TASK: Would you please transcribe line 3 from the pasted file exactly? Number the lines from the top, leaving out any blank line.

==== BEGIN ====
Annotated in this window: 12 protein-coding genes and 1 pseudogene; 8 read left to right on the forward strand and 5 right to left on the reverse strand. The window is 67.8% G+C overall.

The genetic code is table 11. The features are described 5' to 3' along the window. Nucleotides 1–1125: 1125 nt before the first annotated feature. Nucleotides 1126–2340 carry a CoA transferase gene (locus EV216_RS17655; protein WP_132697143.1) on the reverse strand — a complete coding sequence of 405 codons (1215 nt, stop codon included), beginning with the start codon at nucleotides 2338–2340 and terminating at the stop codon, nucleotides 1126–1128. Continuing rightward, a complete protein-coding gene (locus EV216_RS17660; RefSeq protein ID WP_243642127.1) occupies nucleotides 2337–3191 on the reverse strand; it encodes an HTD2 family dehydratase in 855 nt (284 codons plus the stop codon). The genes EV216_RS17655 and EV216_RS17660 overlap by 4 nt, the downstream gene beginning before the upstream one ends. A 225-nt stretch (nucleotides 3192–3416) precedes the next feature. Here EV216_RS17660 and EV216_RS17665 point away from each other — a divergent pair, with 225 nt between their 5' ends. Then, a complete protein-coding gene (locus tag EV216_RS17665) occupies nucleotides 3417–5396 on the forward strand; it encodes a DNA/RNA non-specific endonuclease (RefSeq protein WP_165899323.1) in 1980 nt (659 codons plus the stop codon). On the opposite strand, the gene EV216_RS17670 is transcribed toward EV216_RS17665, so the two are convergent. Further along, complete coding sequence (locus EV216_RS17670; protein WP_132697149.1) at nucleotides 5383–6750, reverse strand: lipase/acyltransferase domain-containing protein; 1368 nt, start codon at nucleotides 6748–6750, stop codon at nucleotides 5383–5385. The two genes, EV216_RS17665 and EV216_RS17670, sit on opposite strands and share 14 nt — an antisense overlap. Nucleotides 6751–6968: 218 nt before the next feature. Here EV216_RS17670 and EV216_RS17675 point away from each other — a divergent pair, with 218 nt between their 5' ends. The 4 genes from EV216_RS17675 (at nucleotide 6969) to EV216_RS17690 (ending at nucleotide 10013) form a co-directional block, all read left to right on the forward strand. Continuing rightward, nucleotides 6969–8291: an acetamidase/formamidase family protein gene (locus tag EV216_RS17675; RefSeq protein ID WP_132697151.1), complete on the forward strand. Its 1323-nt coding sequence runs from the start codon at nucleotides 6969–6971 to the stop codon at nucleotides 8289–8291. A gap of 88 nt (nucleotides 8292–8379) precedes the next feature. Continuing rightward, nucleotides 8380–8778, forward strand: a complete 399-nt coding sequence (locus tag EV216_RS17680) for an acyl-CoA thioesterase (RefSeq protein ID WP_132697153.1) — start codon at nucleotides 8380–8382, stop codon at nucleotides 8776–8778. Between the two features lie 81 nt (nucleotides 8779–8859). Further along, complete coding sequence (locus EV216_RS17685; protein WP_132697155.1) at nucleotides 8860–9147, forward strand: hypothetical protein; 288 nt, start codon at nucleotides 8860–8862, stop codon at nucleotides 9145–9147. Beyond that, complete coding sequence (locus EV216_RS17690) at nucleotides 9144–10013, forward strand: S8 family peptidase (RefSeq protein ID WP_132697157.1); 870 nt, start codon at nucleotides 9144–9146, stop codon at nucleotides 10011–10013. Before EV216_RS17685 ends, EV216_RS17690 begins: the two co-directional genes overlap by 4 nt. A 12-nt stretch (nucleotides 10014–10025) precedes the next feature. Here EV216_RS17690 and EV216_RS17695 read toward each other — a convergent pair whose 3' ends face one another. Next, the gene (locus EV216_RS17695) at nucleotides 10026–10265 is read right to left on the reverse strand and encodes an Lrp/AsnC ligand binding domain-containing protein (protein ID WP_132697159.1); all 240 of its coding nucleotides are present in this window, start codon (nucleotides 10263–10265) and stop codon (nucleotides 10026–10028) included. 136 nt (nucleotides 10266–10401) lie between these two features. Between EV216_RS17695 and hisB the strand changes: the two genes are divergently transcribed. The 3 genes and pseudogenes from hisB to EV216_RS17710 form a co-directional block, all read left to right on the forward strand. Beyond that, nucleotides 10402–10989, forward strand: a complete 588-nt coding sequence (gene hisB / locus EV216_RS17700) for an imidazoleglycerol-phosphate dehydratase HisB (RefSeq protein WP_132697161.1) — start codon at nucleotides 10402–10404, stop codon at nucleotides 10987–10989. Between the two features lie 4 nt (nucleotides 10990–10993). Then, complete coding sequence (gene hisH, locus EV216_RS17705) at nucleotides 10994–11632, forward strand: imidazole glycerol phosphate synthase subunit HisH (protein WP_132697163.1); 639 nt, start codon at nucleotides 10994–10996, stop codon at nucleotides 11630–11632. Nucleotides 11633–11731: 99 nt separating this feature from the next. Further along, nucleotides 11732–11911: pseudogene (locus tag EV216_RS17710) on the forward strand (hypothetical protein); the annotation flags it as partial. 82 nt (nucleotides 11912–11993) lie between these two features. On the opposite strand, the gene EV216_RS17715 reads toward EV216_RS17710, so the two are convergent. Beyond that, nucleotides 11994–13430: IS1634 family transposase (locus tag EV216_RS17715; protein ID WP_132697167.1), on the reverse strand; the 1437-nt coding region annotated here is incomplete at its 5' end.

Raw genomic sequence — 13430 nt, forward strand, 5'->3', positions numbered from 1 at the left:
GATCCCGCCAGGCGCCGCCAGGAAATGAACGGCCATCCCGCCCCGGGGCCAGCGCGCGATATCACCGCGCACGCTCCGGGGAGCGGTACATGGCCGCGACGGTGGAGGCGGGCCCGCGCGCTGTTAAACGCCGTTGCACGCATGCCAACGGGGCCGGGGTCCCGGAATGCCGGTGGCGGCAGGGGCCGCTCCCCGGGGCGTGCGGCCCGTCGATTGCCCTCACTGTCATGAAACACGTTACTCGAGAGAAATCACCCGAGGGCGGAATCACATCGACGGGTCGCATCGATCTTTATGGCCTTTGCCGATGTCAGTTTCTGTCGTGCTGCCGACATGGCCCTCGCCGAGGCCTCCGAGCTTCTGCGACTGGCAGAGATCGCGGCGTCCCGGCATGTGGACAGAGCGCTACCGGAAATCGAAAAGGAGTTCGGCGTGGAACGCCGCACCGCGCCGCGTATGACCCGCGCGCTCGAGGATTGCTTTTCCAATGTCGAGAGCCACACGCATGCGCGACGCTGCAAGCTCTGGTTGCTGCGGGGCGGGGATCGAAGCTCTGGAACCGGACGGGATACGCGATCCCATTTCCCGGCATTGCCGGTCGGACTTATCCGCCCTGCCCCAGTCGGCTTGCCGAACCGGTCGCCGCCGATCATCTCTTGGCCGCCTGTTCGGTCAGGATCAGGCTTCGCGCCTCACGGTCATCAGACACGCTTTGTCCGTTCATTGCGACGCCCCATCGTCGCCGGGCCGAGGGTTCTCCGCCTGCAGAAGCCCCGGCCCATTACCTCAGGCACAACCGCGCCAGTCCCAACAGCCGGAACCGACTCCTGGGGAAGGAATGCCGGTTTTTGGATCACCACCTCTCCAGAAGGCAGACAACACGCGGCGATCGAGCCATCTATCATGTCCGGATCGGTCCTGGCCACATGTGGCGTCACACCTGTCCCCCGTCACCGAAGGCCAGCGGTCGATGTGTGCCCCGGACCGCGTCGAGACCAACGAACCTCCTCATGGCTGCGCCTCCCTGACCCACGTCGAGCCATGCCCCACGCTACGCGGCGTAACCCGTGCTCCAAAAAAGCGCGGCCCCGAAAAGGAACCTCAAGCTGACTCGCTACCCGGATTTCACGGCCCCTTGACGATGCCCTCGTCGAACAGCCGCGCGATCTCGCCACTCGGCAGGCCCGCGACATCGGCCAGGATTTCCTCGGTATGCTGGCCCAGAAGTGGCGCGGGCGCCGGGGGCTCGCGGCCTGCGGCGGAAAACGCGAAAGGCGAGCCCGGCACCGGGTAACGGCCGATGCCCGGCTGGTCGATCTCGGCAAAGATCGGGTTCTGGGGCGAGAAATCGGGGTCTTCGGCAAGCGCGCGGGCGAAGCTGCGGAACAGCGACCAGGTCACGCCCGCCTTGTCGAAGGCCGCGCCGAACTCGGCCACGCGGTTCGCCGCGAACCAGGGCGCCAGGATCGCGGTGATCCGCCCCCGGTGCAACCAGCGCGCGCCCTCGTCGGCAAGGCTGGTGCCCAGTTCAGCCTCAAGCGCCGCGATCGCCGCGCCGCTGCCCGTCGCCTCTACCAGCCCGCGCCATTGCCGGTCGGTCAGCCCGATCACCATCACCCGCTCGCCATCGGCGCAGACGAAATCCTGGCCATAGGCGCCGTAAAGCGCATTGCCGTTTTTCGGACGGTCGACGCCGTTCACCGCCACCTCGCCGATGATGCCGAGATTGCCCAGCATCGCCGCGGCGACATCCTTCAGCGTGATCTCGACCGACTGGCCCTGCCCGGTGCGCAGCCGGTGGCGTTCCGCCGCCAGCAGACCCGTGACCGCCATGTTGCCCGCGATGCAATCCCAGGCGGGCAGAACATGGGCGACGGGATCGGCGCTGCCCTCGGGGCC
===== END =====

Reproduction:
Raw genomic sequence — 13430 nt, forward strand, 5'->3', positions numbered from 1 at the left: